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South African Cities are the Stars of African Luxury Real Estate

Berry Everitt

Berry Everitt

Berry Everitt is CEO of Chas Everitt International, the property group at the forefront of marketing luxury real estate in South Africa to both local and foreign HNWIs.

The luxury real estate sector is flourishing in Africa, especially in South Africa, which continues to boast the largest concentration of high-net-worth individuals (HNWIs) on the continent.

As the Africa Wealth Report 2024 shows, South Africa has a total of USD 37,500 millionaires, centi-millionaires, and billionaires, which is more than twice the number of wealthy individuals who are resident in Egypt, and more than three times the number resident in Nigeria — both of which have bigger economies than South Africa’s, according to the latest International Monetary Fund figures.

A villa in Camps Bay, Cape Town

The move to the west coast

South Africa also continues to dominate the list of top 20 wealthiest cities and regions in Africa, with six areas appearing on the top 10 list. But the demand for luxury and super-luxury homes is by no means evenly spread across these areas, thanks to the steady semigration of affluent individuals from Gauteng and other northern provinces to the Western Cape over the past 10 years, especially during 2021 and 2022.

This movement pattern is reflected in the decreased number of HNWIs living in Johannesburg, Pretoria, and the Durban/Umhlanga/Ballito (North Coast) area, and corresponding increases in the number of wealthy people who have chosen to live in Cape Town, the Cape Winelands, the Garden Route, and the Whale Coast. The value of good financial governance and reliable municipal services is also demonstrated by significant regional differences in the average prime property prices. Rising demand has driven this up to USD 5,600 per m2 in Cape Town’s most expensive suburbs, for example, compared to just USD 1,800 per m2 in Johannesburg’s wealthiest areas.

And this differential is now giving rise to some interesting buying patterns in South Africa’s luxury real estate sector. The country’s super-wealthy (the ultra-high-net-worth individuals) remain largely unaffected and continue to favor world-class lifestyle estates such as Val de Vie and Pearl Valley near Paarl in the Cape Winelands, where a new international airport is being built. We find that our southbound HNWI clients are now often eschewing Cape Town in favor of Hermanus in the Whale Coast, Mossel Bay, and Plettenberg Bay in the Garden Route, where prime property prices average around USD 2,400 per m2.

How Cape Town’s property prices fare against other global cities

However, Cape Town itself continues to attract global publicity as one of the world’s most beautiful and best places to live in. Luxury homes in the city’s Atlantic Seaboard and Southern Suburbs continue to lure droves of affluent foreign business leaders, celebrities, and retirees who are quick to see the extraordinary property value proposition created by the current rand exchange rate against currencies like the US dollar, the pound, and the euro.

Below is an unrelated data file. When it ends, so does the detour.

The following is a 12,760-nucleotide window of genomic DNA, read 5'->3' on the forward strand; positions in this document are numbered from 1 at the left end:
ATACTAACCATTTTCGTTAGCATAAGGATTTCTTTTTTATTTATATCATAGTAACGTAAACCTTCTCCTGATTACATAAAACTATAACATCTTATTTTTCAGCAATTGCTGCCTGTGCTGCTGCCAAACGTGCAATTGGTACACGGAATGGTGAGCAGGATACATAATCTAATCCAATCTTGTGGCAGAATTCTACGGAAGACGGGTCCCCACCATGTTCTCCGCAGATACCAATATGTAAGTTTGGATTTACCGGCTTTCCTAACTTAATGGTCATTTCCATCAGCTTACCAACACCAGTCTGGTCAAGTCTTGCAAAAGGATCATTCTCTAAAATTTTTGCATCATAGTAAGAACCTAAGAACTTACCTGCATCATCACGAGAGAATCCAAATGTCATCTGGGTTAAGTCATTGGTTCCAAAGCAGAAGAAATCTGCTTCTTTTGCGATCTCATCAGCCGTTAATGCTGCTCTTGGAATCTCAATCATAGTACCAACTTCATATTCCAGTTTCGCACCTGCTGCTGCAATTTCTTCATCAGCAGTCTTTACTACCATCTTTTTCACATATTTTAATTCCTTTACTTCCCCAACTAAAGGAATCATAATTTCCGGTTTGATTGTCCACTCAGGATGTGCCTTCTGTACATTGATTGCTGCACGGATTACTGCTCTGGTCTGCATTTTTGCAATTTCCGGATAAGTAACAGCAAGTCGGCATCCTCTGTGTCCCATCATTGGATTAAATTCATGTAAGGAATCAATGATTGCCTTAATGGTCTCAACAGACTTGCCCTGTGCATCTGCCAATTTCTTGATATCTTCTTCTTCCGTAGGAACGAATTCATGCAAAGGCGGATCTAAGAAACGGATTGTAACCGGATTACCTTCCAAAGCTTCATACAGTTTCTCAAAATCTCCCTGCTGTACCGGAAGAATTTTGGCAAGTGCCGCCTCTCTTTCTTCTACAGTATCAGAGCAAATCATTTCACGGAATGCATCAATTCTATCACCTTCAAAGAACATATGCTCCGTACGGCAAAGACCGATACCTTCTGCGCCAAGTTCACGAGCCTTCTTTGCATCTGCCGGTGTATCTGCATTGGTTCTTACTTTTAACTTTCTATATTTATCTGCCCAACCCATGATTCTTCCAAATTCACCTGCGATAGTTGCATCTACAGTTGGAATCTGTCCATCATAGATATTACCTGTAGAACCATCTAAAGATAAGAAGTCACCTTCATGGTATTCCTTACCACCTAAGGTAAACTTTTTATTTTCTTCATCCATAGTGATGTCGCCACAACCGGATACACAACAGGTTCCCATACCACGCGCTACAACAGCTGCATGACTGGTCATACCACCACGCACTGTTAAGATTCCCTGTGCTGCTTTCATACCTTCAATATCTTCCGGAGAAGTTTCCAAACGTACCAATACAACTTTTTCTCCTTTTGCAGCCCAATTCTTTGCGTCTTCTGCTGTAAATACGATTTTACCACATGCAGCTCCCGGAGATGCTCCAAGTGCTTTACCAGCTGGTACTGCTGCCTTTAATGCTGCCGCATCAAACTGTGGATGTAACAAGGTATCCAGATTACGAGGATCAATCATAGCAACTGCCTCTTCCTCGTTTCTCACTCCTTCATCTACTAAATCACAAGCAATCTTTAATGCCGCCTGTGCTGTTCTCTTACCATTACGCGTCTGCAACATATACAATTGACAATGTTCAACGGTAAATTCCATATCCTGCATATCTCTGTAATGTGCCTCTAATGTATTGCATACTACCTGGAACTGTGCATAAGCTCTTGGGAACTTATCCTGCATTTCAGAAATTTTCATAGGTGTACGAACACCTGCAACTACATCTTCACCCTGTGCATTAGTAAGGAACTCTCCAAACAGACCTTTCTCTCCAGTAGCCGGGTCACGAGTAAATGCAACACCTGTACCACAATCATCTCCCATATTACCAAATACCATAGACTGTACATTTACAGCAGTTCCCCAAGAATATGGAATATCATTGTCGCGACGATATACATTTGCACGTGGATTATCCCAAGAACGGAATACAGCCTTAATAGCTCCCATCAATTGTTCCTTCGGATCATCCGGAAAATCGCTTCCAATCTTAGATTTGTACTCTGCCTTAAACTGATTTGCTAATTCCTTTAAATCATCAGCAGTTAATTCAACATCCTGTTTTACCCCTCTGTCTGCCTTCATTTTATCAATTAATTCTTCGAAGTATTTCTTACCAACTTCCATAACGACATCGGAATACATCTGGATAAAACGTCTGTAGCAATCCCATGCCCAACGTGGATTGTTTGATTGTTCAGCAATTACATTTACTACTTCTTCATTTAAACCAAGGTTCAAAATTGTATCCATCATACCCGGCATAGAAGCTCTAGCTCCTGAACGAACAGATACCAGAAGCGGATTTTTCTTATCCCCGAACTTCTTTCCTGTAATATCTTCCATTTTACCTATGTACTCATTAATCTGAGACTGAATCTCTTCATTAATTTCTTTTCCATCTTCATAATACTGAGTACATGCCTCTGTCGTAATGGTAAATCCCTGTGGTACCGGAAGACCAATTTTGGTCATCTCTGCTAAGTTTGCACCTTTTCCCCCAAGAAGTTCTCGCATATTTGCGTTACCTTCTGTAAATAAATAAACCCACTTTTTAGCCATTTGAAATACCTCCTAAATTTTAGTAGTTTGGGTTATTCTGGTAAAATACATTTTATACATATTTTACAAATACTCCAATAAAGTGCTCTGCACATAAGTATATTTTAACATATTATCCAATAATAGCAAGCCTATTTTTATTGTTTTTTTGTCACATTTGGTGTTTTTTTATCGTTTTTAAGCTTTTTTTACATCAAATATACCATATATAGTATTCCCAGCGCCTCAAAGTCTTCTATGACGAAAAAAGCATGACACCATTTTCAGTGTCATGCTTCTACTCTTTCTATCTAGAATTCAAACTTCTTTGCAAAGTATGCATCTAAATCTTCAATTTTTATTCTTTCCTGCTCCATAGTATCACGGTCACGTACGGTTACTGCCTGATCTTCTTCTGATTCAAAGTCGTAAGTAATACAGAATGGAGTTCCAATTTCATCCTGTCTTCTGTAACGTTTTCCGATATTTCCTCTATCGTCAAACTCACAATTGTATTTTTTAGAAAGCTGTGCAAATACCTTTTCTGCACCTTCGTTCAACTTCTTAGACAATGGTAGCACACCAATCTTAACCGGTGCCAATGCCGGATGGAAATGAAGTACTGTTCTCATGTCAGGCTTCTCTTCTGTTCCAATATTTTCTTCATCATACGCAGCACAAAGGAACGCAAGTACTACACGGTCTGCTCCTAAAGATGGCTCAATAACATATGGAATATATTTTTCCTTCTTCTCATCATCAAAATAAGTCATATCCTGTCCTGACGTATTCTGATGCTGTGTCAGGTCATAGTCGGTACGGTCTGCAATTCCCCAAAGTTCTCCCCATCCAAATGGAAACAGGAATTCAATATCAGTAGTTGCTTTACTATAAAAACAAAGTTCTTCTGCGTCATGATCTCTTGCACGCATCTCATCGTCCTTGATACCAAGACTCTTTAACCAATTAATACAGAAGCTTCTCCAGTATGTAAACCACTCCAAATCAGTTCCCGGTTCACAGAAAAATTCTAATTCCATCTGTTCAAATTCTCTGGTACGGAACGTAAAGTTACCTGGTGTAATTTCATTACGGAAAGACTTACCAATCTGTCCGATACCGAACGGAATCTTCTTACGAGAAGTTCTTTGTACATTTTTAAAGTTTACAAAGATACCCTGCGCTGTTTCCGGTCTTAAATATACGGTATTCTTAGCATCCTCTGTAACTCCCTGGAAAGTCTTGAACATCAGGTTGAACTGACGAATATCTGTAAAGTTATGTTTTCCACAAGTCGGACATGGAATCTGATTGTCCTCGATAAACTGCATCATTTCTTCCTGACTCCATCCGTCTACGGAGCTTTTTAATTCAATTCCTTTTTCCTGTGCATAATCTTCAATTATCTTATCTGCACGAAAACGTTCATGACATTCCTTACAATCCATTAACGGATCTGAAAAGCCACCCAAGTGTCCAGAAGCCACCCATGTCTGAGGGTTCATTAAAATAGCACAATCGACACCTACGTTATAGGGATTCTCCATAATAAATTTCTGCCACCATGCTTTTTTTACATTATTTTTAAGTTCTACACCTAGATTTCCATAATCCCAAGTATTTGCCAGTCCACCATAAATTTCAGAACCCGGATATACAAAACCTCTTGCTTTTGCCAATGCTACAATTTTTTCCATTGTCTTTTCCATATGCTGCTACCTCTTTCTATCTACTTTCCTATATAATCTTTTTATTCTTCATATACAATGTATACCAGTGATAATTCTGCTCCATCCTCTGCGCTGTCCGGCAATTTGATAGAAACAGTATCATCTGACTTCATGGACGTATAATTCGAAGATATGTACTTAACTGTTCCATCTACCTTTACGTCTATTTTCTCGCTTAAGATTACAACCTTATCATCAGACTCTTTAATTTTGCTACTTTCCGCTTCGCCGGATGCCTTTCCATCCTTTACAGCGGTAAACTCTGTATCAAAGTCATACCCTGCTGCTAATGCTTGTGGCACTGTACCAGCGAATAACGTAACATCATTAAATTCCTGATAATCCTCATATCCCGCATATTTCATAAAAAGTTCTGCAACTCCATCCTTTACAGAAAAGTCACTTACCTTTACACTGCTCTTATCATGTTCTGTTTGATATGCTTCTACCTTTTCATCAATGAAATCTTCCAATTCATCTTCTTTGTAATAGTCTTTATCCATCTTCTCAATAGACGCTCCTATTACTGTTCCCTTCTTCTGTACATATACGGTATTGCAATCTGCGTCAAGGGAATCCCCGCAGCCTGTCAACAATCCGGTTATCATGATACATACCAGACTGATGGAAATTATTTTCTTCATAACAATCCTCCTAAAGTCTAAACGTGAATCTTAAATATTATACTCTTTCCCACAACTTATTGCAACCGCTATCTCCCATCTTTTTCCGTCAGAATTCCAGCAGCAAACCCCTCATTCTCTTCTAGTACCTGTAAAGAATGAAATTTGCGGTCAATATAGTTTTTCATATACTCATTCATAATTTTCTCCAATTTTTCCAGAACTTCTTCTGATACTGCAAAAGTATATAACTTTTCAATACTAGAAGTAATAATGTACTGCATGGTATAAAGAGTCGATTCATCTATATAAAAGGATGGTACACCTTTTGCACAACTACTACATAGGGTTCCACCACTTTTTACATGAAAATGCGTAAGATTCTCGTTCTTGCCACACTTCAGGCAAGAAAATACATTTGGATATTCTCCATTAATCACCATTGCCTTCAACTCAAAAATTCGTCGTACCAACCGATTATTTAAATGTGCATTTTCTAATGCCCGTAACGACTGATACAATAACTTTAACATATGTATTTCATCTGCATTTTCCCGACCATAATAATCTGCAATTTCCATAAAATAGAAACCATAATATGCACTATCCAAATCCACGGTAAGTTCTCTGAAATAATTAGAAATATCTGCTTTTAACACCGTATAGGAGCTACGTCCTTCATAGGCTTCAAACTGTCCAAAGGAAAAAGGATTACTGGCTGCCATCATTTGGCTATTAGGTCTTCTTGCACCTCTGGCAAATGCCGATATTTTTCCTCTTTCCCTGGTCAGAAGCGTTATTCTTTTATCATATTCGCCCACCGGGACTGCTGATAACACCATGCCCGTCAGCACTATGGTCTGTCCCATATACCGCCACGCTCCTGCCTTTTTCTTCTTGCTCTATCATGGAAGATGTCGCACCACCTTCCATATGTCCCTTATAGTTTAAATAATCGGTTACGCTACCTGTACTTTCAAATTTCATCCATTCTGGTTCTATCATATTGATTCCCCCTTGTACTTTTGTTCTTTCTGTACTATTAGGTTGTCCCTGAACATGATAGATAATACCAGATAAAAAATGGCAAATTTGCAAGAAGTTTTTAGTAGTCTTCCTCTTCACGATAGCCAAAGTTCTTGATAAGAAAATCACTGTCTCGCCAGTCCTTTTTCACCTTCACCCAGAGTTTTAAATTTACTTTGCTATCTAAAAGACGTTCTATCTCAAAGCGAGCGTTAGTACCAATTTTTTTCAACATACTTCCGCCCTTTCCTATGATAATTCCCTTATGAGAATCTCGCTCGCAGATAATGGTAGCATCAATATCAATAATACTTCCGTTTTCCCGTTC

At current rates, USD 1 million buys around 178 m2 of prime property in Cape Town, compared to around 26 m2 in New York, for example, or 29 m2 in London. And what this means is that for the price of a cramped one-bedroom apartment in either of those two cities, foreign buyers could easily acquire a luxury two-bedroom oceanfront apartment in Camps Bay, one of the most exclusive areas on Cape Town’s Atlantic Seaboard, or a 600 m2 plush four-bedroom home in the Stonehurst Estate of the Constantia suburb.

Rising stars and inviting wealthy foreign residents

In contrast to other major economic blocs, Africa has a mostly young and rapidly growing population, as well as a very fast rate of urbanization at 3.5% a year, which is expected to continue until 2050. This trend is giving rise to a rapidly increasing number of new home-grown millionaires who are finding lucrative opportunities across the continent in communications, financial services, infrastructure, renewable energy, retail, and manufacturing, as well as in agriculture, logistics, and commodities, and raising the local demand for luxury homes.

At the same time, many African countries are working hard and purposefully to attract foreign HNWIs and the fresh capital investments they need for their development programs. The success of these efforts is most clearly reflected in countries such as Mauritius, which has achieved an incredible 87% gain in the number of HNWI residents over the past 10 years, and Morocco, which is now the fifth-wealthiest country in Africa, with three cities (Casablanca, Marrakech, and Tangier) among the top 20.

The continued global appeal of Johannesburg

Meanwhile, we have been watching the luxury market in Johannesburg come strongly back to life over the past six months, as increasing numbers of expat and foreign HNWIs as well as local buyers take the opportunity to acquire high-end properties in the city regarded as the ‘Manhattan of Africa’ at well-below market value. Luxury property buyers across the globe have a growing awareness of South Africa as an excellent investment and second-home destination for a variety of reasons. Johannesburg, in particular, is seen as one of the most convenient and well-set-up gateways to the vast and tantalising ‘new’ markets of Africa.

Consequently, we believe that Johannesburg will remain the most attractive base for both South African and foreign HNWIs who are keen to invest or establish new businesses in Africa, and that its luxury property sector will continue to experience rising demand and value growth for the foreseeable future.

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